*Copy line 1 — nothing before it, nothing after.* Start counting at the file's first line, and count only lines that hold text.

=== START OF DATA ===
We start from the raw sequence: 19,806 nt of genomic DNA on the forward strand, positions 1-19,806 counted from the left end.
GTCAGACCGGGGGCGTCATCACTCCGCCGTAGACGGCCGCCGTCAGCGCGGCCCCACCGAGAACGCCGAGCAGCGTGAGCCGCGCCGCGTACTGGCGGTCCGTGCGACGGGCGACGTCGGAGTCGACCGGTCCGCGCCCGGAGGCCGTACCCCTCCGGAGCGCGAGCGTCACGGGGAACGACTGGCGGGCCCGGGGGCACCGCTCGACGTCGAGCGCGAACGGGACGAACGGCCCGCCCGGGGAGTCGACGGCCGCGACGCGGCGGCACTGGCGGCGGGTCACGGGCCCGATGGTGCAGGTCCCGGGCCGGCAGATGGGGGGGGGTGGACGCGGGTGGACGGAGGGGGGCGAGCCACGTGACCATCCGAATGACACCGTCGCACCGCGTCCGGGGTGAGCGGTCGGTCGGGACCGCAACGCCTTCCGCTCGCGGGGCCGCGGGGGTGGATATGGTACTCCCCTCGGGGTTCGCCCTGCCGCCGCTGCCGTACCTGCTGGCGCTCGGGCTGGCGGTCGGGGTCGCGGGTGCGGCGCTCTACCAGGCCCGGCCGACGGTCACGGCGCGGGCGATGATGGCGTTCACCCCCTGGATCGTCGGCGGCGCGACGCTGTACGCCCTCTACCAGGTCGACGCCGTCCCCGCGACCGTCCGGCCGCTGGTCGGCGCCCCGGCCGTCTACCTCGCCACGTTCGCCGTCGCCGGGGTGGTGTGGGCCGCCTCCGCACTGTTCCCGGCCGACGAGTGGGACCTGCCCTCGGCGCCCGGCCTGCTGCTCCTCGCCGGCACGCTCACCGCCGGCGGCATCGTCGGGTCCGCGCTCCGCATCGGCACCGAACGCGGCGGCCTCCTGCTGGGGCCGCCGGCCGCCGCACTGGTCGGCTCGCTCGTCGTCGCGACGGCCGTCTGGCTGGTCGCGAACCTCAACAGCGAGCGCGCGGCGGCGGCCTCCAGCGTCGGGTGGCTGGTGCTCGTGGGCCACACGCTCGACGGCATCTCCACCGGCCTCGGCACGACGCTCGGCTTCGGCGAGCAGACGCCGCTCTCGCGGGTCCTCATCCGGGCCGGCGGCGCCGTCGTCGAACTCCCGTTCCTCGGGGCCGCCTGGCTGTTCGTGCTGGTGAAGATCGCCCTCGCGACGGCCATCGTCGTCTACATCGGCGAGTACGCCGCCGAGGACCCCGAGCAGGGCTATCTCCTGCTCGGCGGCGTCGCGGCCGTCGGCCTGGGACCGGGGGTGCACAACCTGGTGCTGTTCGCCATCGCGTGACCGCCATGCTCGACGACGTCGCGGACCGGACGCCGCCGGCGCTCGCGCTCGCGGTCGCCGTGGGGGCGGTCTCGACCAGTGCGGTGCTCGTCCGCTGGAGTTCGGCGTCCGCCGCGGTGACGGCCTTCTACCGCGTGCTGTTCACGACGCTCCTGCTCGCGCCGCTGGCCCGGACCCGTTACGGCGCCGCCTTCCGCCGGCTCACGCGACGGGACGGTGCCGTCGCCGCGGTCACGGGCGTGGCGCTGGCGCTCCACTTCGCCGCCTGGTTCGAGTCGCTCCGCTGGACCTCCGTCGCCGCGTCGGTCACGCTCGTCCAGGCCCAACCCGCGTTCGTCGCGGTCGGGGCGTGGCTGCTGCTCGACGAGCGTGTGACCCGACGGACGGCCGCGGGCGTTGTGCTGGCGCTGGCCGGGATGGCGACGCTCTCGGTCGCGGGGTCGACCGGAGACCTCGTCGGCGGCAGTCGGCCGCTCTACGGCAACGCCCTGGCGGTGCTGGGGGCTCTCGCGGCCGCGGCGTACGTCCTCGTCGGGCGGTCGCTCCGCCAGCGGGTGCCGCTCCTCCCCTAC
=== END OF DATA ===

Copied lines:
We start from the raw sequence: 19,806 nt of genomic DNA on the forward strand, positions 1-19,806 counted from the left end.